Showing posts with label nucleon. Show all posts
Showing posts with label nucleon. Show all posts

Discovery of Meson

Yukawa predicted that it is due to the exchange of a massive particle between the nucleons leading to a short range force.

A result of much calculation is that the Range of a force is of same order of magnitude as compton wave length of exchanged particle. By analogy the nuclear force has a Range of about 1.4 x 10⁻¹³ cm.

A particle for which ℏ/mc = 1.4 x 10⁻¹³ cm will have its rest mass energy equal to 150 MeV or about 275 times the mass of electron.

The name Mesotron was given to this exchanged particle whose mass is intermediate between that   of electron and Proton. The modern name is Meson.

In 1937, a particle believed to be of the type was discovered by "S H Neddermeyer" and "C D Anderson" and independently by "J C Street" and "E C Stevenson" in cloud chamber studies of cosmic rays.

Estimates of the mass of this Meson were made from measurements of curvature of its track in a magnetic field which yielded values for mass of Meson in neighbourhood of 200 electron masses. Both positive and negative particles were observed.

WB Fretter (1946) made some very careful measurements of masses of mu particles, using two cloud chambers, one above the other. They were expanded simultaneously when ever a penetrating particle passed through them. This was accomplished by placing the Geiger Counters above each chamber, the two sets of actuating the expansion mechanism whenever an ionizing particle passed through  them as shown in below Fig.

The upper cloud chamber was placed in a magnetic induction of 5300 Gauss so that momentum of particle could be measured. The lower cloud chamber had a set of lead plates 0.5 inch thick and placed 1.5 inch apart so that Range in lead of particles could be measured. Out of 2100 tracks observed, 26 were suitable for measurement, their mass determination is yielded a value of 202Me.

The present accepted value is 207mₑ.

Later Occhialini and Powell and D M Perkins using a special nuclear emulsion photographic plates exposed at high altitudes, observed that some of Mesons stopped in photographic emulsions and produced so called stars - that is, nuclear disintegration with the emission of slow protons or alpha particles.

The photographs showed the curved track of heavy Meson which is named '𝚷' Meson; when captured by a nucleus in the emulsion, the resulting nuclear disintegration produces a star in which 3 charged particles are emitted.

The kinetic energy of muon emitted in the decay of a Pi Meson is always same and is equal to about 4 MeV.

𝚷⁺  ------------>  𝛍⁺ + 𝝂
𝚷⁻  ------------>  𝛍⁻ + 𝝂'    ;   ð‚' is anti neutrino     

Plot of Binding Energy per Nucleon against Mass Number - Important Conclusions

What is Binding Energy?

Binding Energy (BE) is the energy required to break a Nucleus into free neutrons and free protons.

According to Einstein's relative theory, mass of a system bound by energy 'B' is less than mass of its constituents by B/c².

BE/Nucleon(B/A) vs Mass Number (A) Plot:

Important Conclusions

a) Approximately for most of Nuclei B/A ~ Constant.
b) B/A falls off at small values of A

Reason: For very light Nuclei a large fraction of their nucleons resides on the surface rather than inside. This reduces the B/A value as a surface nucleon is surrounded by fewer nucleons compared to a nucleon residing in interior and consequently is not so strongly bound.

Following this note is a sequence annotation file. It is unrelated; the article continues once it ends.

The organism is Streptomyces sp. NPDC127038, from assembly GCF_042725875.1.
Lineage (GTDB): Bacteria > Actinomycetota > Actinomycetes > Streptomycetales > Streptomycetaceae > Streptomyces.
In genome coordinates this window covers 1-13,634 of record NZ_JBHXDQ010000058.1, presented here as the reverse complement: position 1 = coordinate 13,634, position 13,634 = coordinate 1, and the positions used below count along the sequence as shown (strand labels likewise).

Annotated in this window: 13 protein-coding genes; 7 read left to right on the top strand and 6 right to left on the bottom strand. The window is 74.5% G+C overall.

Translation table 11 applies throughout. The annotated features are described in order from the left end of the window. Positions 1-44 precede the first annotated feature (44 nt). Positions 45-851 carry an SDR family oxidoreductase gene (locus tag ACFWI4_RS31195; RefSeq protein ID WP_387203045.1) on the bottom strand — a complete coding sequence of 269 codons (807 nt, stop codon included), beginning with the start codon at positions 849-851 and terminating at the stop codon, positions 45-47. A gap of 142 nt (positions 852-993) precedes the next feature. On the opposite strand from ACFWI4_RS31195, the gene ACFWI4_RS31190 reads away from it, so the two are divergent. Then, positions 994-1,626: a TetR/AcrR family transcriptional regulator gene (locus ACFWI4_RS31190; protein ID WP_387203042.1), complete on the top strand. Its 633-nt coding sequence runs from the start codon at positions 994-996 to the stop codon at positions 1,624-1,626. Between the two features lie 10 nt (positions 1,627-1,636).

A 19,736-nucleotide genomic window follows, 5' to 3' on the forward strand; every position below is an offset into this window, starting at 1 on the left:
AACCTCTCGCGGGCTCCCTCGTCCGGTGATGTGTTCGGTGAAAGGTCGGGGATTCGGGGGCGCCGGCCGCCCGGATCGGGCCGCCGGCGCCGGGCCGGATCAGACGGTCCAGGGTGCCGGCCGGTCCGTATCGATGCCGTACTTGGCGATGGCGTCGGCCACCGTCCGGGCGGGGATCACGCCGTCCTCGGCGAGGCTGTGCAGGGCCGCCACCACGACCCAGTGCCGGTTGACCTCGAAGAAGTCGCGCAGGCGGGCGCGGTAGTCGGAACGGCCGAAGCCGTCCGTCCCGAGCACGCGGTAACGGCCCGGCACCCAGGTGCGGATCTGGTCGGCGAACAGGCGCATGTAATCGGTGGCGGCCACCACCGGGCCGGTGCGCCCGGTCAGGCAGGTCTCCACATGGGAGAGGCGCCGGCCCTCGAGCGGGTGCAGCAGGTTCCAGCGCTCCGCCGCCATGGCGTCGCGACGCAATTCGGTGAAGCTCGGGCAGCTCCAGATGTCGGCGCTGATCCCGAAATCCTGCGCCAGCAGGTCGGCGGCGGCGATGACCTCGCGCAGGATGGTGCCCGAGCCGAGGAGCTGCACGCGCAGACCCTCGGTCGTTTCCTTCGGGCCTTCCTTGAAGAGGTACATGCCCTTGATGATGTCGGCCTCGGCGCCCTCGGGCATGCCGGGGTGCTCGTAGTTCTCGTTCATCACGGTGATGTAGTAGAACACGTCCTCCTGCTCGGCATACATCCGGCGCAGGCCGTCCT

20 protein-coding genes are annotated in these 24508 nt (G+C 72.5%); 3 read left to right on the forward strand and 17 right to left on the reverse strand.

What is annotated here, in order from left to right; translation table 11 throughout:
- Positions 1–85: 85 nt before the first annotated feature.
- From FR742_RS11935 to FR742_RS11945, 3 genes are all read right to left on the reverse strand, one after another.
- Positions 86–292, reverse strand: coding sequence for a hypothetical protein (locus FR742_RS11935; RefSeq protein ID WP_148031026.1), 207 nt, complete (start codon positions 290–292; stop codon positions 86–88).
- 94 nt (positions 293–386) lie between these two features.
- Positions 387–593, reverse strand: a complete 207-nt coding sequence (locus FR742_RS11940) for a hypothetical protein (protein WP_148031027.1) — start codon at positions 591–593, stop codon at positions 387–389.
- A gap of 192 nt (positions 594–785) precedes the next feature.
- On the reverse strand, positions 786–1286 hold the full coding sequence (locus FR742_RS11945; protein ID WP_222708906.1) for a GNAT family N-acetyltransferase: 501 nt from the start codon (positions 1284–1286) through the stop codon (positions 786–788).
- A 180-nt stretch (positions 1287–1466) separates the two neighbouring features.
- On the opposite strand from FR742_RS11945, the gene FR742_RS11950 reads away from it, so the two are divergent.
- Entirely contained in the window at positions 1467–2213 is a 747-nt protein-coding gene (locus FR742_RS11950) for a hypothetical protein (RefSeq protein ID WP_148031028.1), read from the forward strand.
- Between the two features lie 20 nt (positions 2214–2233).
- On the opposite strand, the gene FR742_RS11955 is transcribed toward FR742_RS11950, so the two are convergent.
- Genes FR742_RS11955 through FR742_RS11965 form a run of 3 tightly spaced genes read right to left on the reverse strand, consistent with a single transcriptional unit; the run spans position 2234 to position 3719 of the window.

c) B/A falls off at large values of A. This is clearly a Coulomb effect. Between every pair of Protons, there is a Coulomb repulsion which increases as Z². Notice that for naturally occurring nuclei, Z² increases faster than A and so Coulomb effect cannot adequately compensated by an increase in A.

d) B/A against A plot is peaked about A~50.
 Binding Energy can be increased by either breaking a heavy nucleus into parts or fusing light nuclei together.  It is easy to see that when binding energy is increased, energy in other forms can be released , since a decrease in 'M' corresponds to conversion of mass into energy.

e) The peak of the plot corresponds to iron. This explains large abundance of Fe(iron) in nature.

f) The plot indicates that binding becomes strong for a grouping of four particles. This unit is 𝛂 particle (2 neutrons + 2 protons).

The peaks in figure at mass numbers 4,8,12,16,20 & 24 are clear evidence of this effect. This effect is due to a pairing  force which exists  between a pair of neutrons and pair of protons.

g)  On closer inspection, it is found that B/A against A plot shows discontinuities  at neutron or proton number values 2,4,8,20,50,82 & 126. At these values of neutron or proton numbers, the BE is found to be unusually large. Large BE means high stability.


The binding energy that holds nuclei together “shows up” as “missing” mass.

Deuterium is an isotope of hydrogen which contains a neutron, a proton, and an “orbiting” electron.

mass of hydrogen             1.0078 u
mass of neutron                1.0087 u
sum                                   2.0165 u
mass of deuterium            2.0141 u
difference                         0.0024 u

Since 1 u of mass has an energy equivalent of 931 MeV, the missing mass is equal to 931x0.0024 MeV = 2.2 MeV.

The fact that this mass deficit is the binding energy is demonstrated by experiments which show that it takes 2.2 MeV of energy to split a deuterium into a neutron and a proton.

Nuclear binding energies range from 2.2 MeV for deuterium to 1640 MeV for bismuth-209.

These binding energies are enormous; millions of times greater than even the energies given off in highly energetic chemical reactions.

We usually talk in terms of binding energy per nucleon, which is 2.2/2=1.1 MeV per nucleon for deuterium, or 1640/209=7.8 MeV per nucleon for bismuth-209.

The figure below shows a plot of binding energy per nucleon as a function of mass number.